Assume a traceroute packet is sourced from SG1 responsive to detection of a connectivity problem in the network 100. The traceroute packet is configured as a User Datagram Protocol (UDP) packet, and initially has a TTL value of one. UDP is described in IETF RFC 768, also incorporated by reference herein. The ESP encapsulation results in an ESP packet for which the TTL value is set to a default high number, in this case 64. In conjunction with the routing of the ESP packet from SG1 to router R1, its TTL value is decremented by one to 63. The ESP packet then passes over Internet 102 to router R2. The example assumes that the TTL value has been decremented multiple additional times, i.e., a total of five additional times, for multiple router hops incurred between router R1 and router R2, resulting in a TTL value of 58 at router R2. SG2 decapsulates the ESP packet received from router R2 to obtain the original traceroute UDP packet, for which the original TTL value of one is decremented to a value of zero in conjunction with routing of the packet to router R3.

At this point, R3 will reply with an Internet Control Message Protocol (ICMP) Time Exceeded reply packet. This reply packet will again be encapsulated in an ESP packet and will be sent back to SG1. SG1 will then decapsulate the ESP packet and the traceroute application will indicate the first router hop as corresponding to router R3. However, it is readily apparent that this traceroute result does not provide any useful information if network connectivity is broken between SG1 and SG2, for example, due to network connectivity issues involving R1, R2 or public Internet 102. Thus, as indicated previously herein, the discontinuity in TTL value introduced by the ESP encapsulation process prevents the conventional traceroute application from determining the exact location of a connectivity problem in network 102.

It should also be noted that, in the FIG. 2 scenario above, the branch office security gateway SG1 may not be able to run the traceroute application outside of the VPN if firewall policies do not allow any non-VPN traffic to pass from SG1 to public Internet 102. The problem illustrated in FIG. 2 therefore typically cannot be overcome by attempting to run the traceroute application outside of the VPN.

Additional details regarding the operation of the conventional traceroute application can be found in the above-cited RFCs, and in, e.g., TCP/IP Illustrated Volume 1, W. Richard Stevens, which is also incorporated by reference herein.

An improved traceroute application implemented in network 100 in accordance with the invention will now be described with reference to FIGS. 3 and 4. Except for the modifications described herein, the improved traceroute application of the illustrative embodiment is assumed to preserve the functionality commonly associated with a conventional traceroute application. For example, a conventional traceroute application typically sends multiple probes to a single host with different destination UDP ports, and the modified traceroute application of the illustrative embodiment is assumed to also have this capability.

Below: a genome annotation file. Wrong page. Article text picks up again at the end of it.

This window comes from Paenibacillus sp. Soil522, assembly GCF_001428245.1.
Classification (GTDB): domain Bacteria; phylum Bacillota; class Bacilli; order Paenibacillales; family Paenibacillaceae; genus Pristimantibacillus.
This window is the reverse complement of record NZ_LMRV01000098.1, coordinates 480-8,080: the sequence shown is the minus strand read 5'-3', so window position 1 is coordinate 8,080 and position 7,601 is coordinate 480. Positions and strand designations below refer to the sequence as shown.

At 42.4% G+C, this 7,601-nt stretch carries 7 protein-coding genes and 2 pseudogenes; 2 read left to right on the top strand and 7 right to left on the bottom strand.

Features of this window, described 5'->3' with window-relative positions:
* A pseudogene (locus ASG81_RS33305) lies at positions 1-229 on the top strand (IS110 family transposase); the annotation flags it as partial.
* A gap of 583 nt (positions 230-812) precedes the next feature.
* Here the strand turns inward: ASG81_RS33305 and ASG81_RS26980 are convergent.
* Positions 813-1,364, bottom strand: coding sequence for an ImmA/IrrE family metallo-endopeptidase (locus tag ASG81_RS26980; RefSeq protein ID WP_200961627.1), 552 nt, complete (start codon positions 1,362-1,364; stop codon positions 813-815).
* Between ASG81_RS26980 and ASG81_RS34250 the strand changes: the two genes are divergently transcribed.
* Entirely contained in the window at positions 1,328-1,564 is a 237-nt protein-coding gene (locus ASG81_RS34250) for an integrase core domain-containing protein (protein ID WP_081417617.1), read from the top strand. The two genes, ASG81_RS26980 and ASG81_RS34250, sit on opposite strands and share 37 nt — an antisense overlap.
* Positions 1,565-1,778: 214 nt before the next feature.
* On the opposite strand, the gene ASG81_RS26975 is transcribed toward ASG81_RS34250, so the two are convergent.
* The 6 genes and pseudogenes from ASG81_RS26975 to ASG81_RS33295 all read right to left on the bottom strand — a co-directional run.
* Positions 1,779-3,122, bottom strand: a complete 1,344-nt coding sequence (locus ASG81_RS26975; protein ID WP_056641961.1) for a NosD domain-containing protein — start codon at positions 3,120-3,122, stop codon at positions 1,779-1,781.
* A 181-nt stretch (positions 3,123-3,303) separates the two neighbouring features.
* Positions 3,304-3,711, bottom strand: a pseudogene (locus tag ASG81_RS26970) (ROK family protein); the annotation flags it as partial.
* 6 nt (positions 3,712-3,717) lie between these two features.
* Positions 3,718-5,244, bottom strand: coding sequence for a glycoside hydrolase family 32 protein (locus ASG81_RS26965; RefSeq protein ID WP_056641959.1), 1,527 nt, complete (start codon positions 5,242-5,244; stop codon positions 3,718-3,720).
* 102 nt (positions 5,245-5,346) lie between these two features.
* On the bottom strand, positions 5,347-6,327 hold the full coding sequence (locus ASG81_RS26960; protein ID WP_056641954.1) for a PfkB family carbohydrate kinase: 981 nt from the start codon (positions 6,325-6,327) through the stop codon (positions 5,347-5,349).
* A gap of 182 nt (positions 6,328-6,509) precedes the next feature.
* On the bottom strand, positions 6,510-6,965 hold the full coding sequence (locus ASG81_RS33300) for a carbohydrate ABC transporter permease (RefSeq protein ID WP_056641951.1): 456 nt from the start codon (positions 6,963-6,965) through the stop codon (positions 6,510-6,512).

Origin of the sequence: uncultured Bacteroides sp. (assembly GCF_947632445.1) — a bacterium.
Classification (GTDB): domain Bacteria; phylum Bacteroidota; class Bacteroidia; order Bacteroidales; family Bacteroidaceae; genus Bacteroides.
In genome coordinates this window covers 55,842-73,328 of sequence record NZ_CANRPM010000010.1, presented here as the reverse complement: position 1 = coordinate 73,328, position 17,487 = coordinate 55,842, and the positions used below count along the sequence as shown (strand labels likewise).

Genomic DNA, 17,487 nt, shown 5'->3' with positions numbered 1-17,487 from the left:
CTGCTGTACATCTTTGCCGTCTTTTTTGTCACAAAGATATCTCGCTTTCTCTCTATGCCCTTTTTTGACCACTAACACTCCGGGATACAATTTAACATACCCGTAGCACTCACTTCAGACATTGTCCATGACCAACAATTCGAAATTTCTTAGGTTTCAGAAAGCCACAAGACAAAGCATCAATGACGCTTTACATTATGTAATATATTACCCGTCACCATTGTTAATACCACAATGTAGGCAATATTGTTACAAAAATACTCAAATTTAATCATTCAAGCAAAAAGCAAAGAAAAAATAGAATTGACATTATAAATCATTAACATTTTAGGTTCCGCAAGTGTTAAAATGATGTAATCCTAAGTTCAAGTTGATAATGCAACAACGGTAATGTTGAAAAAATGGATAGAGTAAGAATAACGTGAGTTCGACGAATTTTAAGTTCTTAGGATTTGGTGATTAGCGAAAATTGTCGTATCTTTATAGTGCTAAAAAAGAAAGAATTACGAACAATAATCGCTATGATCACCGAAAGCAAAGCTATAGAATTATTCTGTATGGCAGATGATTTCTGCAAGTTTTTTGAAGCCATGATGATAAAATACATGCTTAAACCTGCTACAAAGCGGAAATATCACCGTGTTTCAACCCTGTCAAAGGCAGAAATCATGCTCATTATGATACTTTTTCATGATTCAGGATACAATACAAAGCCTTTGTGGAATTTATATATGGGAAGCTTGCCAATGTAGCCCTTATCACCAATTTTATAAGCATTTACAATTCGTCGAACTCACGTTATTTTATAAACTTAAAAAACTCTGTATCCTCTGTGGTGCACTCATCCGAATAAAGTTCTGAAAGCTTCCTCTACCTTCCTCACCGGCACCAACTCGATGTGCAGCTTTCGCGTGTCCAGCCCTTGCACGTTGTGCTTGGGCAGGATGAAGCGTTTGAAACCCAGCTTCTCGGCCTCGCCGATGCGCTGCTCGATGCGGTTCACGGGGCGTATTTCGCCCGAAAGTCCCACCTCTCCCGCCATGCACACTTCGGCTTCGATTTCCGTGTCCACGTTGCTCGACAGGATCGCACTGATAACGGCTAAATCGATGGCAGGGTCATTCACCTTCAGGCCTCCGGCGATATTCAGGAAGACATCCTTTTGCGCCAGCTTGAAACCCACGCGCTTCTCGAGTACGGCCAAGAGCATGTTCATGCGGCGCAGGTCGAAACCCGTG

Generally, the improved traceroute application of the illustrative embodiment modifies the encapsulation process for a given outgoing traceroute packet so as to support the copying of a TTL value and an identification field from the original traceroute packet IP header to the ESP packet IP header during the encapsulation process. The identification field uniquely identifies each traceroute UDP packet sent by a host.

For example, the traceroute application can utilize two new socket options, set on the UDP socket it is using to send traceroute packets, to copy the respective TTL value and identification field of the original traceroute packet to the ESP packet IP header during the encapsulation process.

Although illustrated in the context of traceroute packets, the present invention can be implemented using other types of test packets. Also, other types of identifiers may be used in place of the identification field. Such identifiers may comprise, for example, a portion of an identification field.

FIG. 3 illustrates the operation of the improved traceroute application in the network 100 for the case of an ICMP Time Exceeded reply packet received from router R1 coupled to Internet 102. The original traceroute UDP packet has a TTL value of one, and an identification field of 2300. SG1 encapsulates the traceroute UDP packet such that the original TTL value and the identification field are copied to the ESP packet IP header during the encapsulation process. In conjunction with routing of the ESP packet from SG1 to router R1, the TTL value is decremented to zero, and R1 sends an ICMP Time Exceeded reply packet back to SG1. The TTL value correctly indicates the number of router hops in this example, namely, a single router hop from SG1 to router R1.